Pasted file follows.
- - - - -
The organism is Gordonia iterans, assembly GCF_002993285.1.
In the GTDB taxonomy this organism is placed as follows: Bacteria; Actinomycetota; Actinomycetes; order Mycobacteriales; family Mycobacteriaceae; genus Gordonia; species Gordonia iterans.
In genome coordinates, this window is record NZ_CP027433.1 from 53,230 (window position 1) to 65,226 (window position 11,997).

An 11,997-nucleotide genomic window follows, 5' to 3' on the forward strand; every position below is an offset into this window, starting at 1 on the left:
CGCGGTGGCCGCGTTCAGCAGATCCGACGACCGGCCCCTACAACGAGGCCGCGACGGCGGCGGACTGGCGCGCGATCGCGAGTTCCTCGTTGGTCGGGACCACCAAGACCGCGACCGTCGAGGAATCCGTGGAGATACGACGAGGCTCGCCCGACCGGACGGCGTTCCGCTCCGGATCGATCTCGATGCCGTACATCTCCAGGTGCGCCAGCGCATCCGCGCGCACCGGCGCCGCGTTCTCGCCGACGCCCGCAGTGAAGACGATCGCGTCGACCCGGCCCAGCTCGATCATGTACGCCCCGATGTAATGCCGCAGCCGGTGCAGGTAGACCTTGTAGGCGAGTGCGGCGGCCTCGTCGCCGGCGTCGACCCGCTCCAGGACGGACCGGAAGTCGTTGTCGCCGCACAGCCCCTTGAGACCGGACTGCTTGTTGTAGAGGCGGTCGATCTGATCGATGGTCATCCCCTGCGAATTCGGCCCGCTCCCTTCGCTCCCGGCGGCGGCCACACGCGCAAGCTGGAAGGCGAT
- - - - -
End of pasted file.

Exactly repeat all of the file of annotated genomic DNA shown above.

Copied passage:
The organism is Gordonia iterans, assembly GCF_002993285.1.
In the GTDB taxonomy this organism is placed as follows: Bacteria; Actinomycetota; Actinomycetes; order Mycobacteriales; family Mycobacteriaceae; genus Gordonia; species Gordonia iterans.
In genome coordinates, this window is record NZ_CP027433.1 from 53,230 (window position 1) to 65,226 (window position 11,997).

An 11,997-nucleotide genomic window follows, 5' to 3' on the forward strand; every position below is an offset into this window, starting at 1 on the left:
CGCGGTGGCCGCGTTCAGCAGATCCGACGACCGGCCCCTACAACGAGGCCGCGACGGCGGCGGACTGGCGCGCGATCGCGAGTTCCTCGTTGGTCGGGACCACCAAGACCGCGACCGTCGAGGAATCCGTGGAGATACGACGAGGCTCGCCCGACCGGACGGCGTTCCGCTCCGGATCGATCTCGATGCCGTACATCTCCAGGTGCGCCAGCGCATCCGCGCGCACCGGCGCCGCGTTCTCGCCGACGCCCGCAGTGAAGACGATCGCGTCGACCCGGCCCAGCTCGATCATGTACGCCCCGATGTAATGCCGCAGCCGGTGCAGGTAGACCTTGTAGGCGAGTGCGGCGGCCTCGTCGCCGGCGTCGACCCGCTCCAGGACGGACCGGAAGTCGTTGTCGCCGCACAGCCCCTTGAGACCGGACTGCTTGTTGTAGAGGCGGTCGATCTGATCGATGGTCATCCCCTGCGAATTCGGCCCGCTCCCTTCGCTCCCGGCGGCGGCCACACGCGCAAGCTGGAAGGCGAT